It seems that over the weekend, a reader took issue with my placing a link to the FBI’s Uniform Crime Reports in a post on gun control. In that post I said that the title of “Murder Capital” was awarded annually to cities with gun bans. It’s time to take a look at that claim and see if it’s actually true.
The title is awarded, if you could call it that, to the city with more than 500,000 residents with the highest rate of murder per capita.
Detroit was the murder capital in 2001. In 2002, Washington, D.C. was the murder capital. In 2003, the title of murder capital went to Chicago. And in 2004, it looks like Baltimore was the murder capital.
For 2005, I don’t have final data yet, but it looks like it will end up being Philadelphia, the only part of the state of Pennsylvania exempt from the state’s concealed carry law.
It’s clear to anyone with a couple of brain cells to rub together that violent crime is not caused solely by gun bans. However, it’s quite obvious that banning guns makes the problem worse.
The seminal work on this is still More Guns, Less Crime by John R. Lott, Jr. Lott initially set out to prove that gun control prevented crime, and after years of research, actually was forced to admit the opposite is true. “High crime urban areas and neighborhoods with large minority populations have the greatest reductions in violent crime when citizens are legally allowed to carry concealed handguns,” he said.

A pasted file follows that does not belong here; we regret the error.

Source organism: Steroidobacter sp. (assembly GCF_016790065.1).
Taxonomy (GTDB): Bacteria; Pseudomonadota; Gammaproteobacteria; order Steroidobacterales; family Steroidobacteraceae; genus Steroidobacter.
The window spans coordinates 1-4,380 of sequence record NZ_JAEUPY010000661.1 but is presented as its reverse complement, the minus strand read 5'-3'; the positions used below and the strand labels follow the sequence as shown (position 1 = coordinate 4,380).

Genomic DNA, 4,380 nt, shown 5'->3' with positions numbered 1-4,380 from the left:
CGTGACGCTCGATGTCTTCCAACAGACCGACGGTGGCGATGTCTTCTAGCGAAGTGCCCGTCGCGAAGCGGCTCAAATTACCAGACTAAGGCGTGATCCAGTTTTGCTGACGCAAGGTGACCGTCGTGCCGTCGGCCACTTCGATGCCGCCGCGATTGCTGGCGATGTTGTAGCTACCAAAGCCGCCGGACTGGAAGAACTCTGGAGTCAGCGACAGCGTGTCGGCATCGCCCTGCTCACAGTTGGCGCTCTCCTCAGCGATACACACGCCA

Being first a scientist, and a liberal second, Lott followed up with The Bias Against Guns, in which he further debunks the myths on gun control such that it prevents crime. Criminals are almost never willing to risk their lives in a simple mugging or burglary, and will avoid armed conflict; when law-abiding citizens are disarmed, criminals are emboldened.
And then there’s the whole other issue of handgun bans being unconstitutional: Individuals have an individual right to own guns under the Second Amendment, whether you like it or not, and whether the Supreme Court upholds the Constitution or not.